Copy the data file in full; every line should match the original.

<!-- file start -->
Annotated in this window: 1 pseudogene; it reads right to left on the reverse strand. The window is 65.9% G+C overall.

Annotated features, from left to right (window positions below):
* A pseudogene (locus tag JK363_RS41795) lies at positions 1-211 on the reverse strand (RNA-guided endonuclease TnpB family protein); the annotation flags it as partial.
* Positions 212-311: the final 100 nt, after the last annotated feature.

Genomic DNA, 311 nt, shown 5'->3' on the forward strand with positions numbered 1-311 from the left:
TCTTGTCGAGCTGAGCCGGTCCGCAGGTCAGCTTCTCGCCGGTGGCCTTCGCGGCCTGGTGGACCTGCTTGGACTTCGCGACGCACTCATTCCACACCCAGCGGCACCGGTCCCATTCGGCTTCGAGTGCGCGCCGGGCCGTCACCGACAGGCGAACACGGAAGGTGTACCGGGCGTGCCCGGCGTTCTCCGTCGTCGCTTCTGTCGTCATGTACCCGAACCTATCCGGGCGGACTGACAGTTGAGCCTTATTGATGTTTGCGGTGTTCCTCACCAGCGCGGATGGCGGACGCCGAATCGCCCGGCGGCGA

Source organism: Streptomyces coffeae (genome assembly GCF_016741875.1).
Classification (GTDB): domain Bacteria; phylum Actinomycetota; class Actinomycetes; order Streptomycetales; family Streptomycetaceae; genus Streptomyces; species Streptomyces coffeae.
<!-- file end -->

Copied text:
Annotated in this window: 1 pseudogene; it reads right to left on the reverse strand. The window is 65.9% G+C overall.

Annotated features, from left to right (window positions below):
* A pseudogene (locus tag JK363_RS41795) lies at positions 1-211 on the reverse strand (RNA-guided endonuclease TnpB family protein); the annotation flags it as partial.
* Positions 212-311: the final 100 nt, after the last annotated feature.

Genomic DNA, 311 nt, shown 5'->3' on the forward strand with positions numbered 1-311 from the left:
TCTTGTCGAGCTGAGCCGGTCCGCAGGTCAGCTTCTCGCCGGTGGCCTTCGCGGCCTGGTGGACCTGCTTGGACTTCGCGACGCACTCATTCCACACCCAGCGGCACCGGTCCCATTCGGCTTCGAGTGCGCGCCGGGCCGTCACCGACAGGCGAACACGGAAGGTGTACCGGGCGTGCCCGGCGTTCTCCGTCGTCGCTTCTGTCGTCATGTACCCGAACCTATCCGGGCGGACTGACAGTTGAGCCTTATTGATGTTTGCGGTGTTCCTCACCAGCGCGGATGGCGGACGCCGAATCGCCCGGCGGCGA

Source organism: Streptomyces coffeae (genome assembly GCF_016741875.1).
Classification (GTDB): domain Bacteria; phylum Actinomycetota; class Actinomycetes; order Streptomycetales; family Streptomycetaceae; genus Streptomyces; species Streptomyces coffeae.